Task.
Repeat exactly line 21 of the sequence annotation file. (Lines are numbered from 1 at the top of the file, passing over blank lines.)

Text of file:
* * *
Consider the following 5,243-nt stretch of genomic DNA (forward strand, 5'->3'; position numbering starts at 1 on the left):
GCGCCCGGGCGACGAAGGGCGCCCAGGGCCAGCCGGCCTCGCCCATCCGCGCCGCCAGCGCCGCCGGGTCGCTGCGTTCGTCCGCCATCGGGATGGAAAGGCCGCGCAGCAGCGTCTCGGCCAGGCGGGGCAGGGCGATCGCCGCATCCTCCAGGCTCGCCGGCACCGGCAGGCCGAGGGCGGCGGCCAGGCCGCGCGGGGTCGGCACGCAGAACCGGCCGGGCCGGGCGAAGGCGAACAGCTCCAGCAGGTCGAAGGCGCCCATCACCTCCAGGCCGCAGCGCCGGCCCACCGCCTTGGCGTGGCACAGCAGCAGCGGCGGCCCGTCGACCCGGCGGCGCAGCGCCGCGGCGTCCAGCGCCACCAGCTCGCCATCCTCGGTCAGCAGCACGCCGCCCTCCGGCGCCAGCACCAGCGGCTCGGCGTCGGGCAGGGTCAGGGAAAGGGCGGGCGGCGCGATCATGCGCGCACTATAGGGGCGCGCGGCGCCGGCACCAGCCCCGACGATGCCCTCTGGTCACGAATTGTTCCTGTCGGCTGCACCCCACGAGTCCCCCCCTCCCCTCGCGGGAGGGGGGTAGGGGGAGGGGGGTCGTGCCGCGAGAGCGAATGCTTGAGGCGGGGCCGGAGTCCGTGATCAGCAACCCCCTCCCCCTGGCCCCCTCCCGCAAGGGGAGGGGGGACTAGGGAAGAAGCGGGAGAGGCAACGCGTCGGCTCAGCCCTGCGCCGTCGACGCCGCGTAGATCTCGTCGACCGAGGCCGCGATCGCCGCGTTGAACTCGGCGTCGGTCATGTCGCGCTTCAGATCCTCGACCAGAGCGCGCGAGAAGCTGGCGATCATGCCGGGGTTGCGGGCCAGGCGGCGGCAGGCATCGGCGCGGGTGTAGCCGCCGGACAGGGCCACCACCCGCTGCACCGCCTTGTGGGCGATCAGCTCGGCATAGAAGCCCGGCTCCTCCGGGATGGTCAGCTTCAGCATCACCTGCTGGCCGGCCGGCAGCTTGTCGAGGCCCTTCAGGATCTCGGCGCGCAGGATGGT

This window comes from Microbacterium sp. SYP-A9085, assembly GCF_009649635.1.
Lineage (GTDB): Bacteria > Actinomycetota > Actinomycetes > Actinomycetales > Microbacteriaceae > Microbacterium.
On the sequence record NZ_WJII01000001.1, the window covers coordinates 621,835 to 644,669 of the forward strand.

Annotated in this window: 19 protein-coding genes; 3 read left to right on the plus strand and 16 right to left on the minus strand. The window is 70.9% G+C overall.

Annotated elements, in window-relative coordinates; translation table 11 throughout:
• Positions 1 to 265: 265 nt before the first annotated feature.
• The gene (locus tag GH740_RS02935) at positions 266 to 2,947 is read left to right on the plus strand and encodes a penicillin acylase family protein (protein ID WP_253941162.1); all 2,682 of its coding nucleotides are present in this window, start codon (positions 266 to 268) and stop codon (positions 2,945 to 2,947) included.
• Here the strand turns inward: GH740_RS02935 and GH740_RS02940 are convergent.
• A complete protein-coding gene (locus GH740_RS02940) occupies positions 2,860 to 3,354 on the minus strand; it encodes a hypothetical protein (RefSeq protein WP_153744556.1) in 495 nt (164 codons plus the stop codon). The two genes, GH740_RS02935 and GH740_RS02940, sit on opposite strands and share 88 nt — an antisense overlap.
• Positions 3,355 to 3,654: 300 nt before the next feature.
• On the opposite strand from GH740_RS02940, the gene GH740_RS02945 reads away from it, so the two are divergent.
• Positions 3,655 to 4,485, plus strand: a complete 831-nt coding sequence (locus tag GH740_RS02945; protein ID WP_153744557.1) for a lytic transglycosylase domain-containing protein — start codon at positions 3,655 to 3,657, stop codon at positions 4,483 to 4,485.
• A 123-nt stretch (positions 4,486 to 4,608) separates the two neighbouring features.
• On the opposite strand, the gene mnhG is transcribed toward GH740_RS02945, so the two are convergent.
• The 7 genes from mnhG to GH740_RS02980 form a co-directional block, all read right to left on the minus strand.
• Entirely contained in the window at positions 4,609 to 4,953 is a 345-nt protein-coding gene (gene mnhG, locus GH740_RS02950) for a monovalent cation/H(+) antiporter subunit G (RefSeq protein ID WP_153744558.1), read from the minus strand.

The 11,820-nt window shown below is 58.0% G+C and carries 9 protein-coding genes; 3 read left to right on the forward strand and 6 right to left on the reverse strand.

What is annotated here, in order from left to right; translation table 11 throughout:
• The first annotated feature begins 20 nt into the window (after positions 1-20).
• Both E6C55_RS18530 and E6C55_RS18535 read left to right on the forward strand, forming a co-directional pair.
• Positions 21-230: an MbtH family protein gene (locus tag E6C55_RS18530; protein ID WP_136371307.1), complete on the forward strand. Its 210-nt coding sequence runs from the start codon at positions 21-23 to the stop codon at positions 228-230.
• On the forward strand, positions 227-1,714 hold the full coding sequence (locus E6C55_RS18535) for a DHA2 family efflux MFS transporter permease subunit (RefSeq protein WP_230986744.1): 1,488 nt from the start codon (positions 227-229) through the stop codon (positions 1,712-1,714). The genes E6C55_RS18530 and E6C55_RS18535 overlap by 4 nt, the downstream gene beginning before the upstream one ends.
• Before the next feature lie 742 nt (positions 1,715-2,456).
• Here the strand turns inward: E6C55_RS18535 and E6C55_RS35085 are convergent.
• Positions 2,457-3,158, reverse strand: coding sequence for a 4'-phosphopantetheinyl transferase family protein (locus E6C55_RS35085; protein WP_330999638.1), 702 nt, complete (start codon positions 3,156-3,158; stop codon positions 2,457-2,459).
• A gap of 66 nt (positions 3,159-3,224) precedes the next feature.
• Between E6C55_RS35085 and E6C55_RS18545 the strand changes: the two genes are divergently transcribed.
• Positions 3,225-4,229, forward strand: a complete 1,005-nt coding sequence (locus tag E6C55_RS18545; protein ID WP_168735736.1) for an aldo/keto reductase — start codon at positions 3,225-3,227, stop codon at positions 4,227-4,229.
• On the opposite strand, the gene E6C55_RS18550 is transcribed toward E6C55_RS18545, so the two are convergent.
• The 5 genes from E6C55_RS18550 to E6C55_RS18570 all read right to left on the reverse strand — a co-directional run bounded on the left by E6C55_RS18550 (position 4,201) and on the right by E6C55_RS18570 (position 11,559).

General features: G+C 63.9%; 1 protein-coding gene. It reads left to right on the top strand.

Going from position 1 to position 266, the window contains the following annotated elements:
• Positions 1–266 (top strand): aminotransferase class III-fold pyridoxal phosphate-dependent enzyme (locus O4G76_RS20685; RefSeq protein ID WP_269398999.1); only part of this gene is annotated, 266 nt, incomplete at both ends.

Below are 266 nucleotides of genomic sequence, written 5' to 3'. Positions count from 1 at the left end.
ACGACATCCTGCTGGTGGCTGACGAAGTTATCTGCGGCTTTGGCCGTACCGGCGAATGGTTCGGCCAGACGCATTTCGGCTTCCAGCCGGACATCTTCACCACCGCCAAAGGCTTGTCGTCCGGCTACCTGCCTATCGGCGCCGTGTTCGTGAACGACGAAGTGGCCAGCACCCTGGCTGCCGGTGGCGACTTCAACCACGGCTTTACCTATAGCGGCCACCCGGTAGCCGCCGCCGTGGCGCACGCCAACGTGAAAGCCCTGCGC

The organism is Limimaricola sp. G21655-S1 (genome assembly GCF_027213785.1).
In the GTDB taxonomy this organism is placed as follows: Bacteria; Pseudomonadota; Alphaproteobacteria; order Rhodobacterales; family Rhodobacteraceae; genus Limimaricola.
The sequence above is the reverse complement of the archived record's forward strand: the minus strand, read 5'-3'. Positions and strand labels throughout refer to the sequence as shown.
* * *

• The first annotated feature begins 20 nt into the window (after positions 1-20).